On, May 16, 2018, news broke of a monumental settlement that will require Michigan State University to pay $500 million to victims of Larry Nassar’s sexual assault. $425 million will be distributed to the 332 claimants seeking damages from the University for its failure to act on persistent complaints about the doctor. The remaining $75 million will be set aside for two years in the event that more victims of Nassar’s abuse come forward. The settlement is believed to be the largest ever in a sexual misconduct case involving a university, surpassing the $109 million paid by Penn State University to victims of abuse by Jerry Sandusky.
In February 2018, Nassar was sentenced for up to 125 years in prison after pleading guilty to three counts of criminal sexual conduct. In his plea, he admitted to sexually abusing young girls and women through the guise of his position as a trusted team doctor. At the sentencing hearings, more than 200 people presented victim impact statements. Nassar is already serving a 60 year sentence after pleading guilty to child pornography chares.
The lawsuit against Michigan State began in January 2017 when 18 women filed suit against the University, USA Gymnastics, the United States Olympic Committee (USCO), and Twistars gymnastics group. The suit alleged that Michigan State and the co-defendants ignored complaints from those treated by Nassar, effectively perpetuating the doctor’s abuse of his patients for decades.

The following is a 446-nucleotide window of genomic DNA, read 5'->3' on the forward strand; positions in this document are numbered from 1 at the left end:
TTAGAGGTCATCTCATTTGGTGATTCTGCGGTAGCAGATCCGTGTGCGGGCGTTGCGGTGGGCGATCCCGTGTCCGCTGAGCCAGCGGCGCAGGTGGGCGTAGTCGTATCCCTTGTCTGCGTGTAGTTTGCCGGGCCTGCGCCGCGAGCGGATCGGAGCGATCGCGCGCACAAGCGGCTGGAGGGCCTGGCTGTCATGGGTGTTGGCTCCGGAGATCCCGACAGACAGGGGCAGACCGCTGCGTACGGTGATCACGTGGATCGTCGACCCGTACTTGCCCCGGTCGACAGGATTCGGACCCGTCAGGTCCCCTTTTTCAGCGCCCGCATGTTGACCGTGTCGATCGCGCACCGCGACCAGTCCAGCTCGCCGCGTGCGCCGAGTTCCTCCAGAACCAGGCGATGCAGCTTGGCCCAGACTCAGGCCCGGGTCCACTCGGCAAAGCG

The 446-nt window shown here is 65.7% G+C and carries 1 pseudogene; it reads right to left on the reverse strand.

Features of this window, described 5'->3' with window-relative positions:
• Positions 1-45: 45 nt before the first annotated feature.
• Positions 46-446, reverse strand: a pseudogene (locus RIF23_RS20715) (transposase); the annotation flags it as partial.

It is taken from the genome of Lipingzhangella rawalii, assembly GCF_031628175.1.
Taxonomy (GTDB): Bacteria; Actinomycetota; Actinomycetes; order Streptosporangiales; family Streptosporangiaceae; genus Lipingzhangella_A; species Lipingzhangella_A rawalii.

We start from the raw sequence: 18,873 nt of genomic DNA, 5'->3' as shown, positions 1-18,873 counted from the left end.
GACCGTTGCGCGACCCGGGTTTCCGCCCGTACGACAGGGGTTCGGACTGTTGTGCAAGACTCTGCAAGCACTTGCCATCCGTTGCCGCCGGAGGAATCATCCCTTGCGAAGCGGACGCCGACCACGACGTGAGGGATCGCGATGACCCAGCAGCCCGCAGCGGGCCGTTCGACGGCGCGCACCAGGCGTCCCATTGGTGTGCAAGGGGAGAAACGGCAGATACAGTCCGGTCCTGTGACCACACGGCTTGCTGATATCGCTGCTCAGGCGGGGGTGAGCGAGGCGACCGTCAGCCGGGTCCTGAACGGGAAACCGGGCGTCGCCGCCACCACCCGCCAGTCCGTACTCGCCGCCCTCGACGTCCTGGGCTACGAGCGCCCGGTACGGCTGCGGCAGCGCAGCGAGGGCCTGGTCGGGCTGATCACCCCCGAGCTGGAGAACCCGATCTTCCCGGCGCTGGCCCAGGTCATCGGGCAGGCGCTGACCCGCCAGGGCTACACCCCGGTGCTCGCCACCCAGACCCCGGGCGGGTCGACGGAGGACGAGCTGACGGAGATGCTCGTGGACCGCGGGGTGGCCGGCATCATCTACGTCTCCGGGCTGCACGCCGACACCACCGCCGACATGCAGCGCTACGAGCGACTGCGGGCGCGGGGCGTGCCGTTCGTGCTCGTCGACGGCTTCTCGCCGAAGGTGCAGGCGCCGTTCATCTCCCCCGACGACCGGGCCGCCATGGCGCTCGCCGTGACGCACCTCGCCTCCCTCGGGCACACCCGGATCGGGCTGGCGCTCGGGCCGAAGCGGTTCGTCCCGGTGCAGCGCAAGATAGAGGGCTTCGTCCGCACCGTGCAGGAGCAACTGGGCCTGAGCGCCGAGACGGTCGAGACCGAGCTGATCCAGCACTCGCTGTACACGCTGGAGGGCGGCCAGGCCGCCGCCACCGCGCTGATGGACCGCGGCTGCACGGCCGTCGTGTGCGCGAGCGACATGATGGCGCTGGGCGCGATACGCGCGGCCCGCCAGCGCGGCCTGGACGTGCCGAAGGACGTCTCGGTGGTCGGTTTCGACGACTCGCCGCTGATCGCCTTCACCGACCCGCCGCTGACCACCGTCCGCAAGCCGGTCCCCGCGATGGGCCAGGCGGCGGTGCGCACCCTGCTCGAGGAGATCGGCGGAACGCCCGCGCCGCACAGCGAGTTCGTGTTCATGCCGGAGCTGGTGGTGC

In response to the settlement, Rachael Denhollander, the first public accuser of Nassar, said “I’m very happy that we’re done with litigation… I’m very grateful for the historic number that acknowledges some of the hardships that these women have suffered.” Robert Young, special counsel to Michigan State said, “Michigan State is pleased that we have been able to agree in principle on a settlement that is fair to the survivors of Nassar’s crimes… We appreciate the hard work both sides put into the mediation, and the efforts of the mediator, which achieved a result that is responsible and equitable.” In addition, Michigan State has begun renovating their policies regarding the administration of claims of sexual assault, including changes to its Title IX policy.
The settlement is exclusive to Michigan State’s role in the lawsuit. The plaintiffs have expressed that they will proceed with the action against USA Gymnastics, the USOC, and Twistars. The victims, led by Denhollander, are also focusing on their push to inspire new legislation that would extend the statute of limitations for accusers of sexual abuse and eliminate sovereign immunity protections from government institutions like universities.